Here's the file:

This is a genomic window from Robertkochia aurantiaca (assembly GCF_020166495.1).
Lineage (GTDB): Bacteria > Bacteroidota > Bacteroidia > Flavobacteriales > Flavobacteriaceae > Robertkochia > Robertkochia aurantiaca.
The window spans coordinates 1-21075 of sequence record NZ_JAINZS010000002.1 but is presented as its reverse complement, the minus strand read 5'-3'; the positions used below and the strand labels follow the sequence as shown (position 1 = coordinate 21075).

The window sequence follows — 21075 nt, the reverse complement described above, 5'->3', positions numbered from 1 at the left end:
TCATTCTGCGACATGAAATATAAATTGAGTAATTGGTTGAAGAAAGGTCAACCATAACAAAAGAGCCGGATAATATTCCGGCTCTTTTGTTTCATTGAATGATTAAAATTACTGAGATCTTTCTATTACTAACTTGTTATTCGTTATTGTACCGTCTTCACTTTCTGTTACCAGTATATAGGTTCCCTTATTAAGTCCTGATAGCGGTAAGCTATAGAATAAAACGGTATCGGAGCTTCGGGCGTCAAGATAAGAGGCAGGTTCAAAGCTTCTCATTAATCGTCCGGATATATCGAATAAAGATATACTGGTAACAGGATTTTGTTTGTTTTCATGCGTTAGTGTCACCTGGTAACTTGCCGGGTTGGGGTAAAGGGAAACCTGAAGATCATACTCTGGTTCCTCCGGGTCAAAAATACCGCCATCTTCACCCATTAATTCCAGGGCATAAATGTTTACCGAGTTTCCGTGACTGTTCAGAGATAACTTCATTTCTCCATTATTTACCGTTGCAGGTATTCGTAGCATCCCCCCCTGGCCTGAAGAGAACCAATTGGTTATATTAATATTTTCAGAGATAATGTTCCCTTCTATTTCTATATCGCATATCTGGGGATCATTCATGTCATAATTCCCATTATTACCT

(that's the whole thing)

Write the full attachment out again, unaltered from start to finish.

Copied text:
This is a genomic window from Robertkochia aurantiaca (assembly GCF_020166495.1).
Lineage (GTDB): Bacteria > Bacteroidota > Bacteroidia > Flavobacteriales > Flavobacteriaceae > Robertkochia > Robertkochia aurantiaca.
The window spans coordinates 1-21075 of sequence record NZ_JAINZS010000002.1 but is presented as its reverse complement, the minus strand read 5'-3'; the positions used below and the strand labels follow the sequence as shown (position 1 = coordinate 21075).

The window sequence follows — 21075 nt, the reverse complement described above, 5'->3', positions numbered from 1 at the left end:
TCATTCTGCGACATGAAATATAAATTGAGTAATTGGTTGAAGAAAGGTCAACCATAACAAAAGAGCCGGATAATATTCCGGCTCTTTTGTTTCATTGAATGATTAAAATTACTGAGATCTTTCTATTACTAACTTGTTATTCGTTATTGTACCGTCTTCACTTTCTGTTACCAGTATATAGGTTCCCTTATTAAGTCCTGATAGCGGTAAGCTATAGAATAAAACGGTATCGGAGCTTCGGGCGTCAAGATAAGAGGCAGGTTCAAAGCTTCTCATTAATCGTCCGGATATATCGAATAAAGATATACTGGTAACAGGATTTTGTTTGTTTTCATGCGTTAGTGTCACCTGGTAACTTGCCGGGTTGGGGTAAAGGGAAACCTGAAGATCATACTCTGGTTCCTCCGGGTCAAAAATACCGCCATCTTCACCCATTAATTCCAGGGCATAAATGTTTACCGAGTTTCCGTGACTGTTCAGAGATAACTTCATTTCTCCATTATTTACCGTTGCAGGTATTCGTAGCATCCCCCCCTGGCCTGAAGAGAACCAATTGGTTATATTAATATTTTCAGAGATAATGTTCCCTTCTATTTCTATATCGCATATCTGGGGATCATTCATGTCATAATTCCCATTATTACCT